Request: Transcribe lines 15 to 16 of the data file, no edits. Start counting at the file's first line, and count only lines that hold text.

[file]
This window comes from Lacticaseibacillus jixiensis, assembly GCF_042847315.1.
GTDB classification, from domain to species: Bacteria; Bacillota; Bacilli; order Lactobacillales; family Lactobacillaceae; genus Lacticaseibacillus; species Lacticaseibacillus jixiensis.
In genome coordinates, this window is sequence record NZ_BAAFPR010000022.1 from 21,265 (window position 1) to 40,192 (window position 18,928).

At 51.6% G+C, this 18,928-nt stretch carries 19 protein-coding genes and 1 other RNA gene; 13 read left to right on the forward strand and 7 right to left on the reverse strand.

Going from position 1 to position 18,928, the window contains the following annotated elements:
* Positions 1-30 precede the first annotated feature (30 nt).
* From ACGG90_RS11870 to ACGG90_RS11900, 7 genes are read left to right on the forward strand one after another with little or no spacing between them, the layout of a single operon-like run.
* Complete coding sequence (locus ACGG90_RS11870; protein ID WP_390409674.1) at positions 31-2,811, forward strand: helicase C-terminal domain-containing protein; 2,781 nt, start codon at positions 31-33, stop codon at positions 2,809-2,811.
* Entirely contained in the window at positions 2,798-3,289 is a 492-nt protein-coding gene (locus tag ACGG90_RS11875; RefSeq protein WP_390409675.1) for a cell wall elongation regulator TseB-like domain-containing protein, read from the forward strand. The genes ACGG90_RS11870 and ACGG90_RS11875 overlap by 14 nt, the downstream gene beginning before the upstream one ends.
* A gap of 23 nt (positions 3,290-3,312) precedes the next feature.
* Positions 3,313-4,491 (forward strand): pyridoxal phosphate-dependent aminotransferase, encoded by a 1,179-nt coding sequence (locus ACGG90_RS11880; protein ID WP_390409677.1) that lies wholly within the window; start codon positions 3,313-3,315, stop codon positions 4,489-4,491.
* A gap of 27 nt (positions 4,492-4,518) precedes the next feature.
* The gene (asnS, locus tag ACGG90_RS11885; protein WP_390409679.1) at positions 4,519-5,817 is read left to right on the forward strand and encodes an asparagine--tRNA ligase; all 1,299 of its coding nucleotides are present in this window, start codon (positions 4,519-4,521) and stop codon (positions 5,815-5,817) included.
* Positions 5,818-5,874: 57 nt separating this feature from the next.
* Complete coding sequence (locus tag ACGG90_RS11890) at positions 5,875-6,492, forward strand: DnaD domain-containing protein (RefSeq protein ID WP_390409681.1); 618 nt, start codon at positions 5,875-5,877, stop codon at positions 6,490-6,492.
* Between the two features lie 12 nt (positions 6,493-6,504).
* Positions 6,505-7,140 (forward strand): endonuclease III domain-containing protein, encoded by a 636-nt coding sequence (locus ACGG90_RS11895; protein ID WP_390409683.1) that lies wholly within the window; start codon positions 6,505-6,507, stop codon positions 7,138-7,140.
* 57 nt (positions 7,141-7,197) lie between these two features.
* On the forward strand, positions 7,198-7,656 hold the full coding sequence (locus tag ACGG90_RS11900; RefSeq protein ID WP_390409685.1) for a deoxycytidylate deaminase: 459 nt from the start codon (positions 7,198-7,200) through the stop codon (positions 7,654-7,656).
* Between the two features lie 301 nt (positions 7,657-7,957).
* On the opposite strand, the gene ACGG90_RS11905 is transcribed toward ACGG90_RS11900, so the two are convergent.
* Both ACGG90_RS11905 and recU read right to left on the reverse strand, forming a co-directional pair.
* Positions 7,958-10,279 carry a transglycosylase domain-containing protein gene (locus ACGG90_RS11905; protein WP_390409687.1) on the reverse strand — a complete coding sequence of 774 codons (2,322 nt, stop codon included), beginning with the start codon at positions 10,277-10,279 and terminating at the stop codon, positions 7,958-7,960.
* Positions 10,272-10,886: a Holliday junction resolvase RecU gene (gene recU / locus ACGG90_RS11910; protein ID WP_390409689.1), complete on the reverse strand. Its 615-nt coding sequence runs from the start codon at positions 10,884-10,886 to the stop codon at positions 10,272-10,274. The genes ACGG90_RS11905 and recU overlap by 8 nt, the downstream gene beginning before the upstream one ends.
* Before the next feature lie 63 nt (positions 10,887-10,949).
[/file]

* Complete coding sequence (locus tag ACGG90_RS11890) at positions 5,875-6,492, forward strand: DnaD domain-containing protein (RefSeq protein ID WP_390409681.1); 618 nt, start codon at positions 5,875-5,877, stop codon at positions 6,490-6,492.
* Between the two features lie 12 nt (positions 6,493-6,504).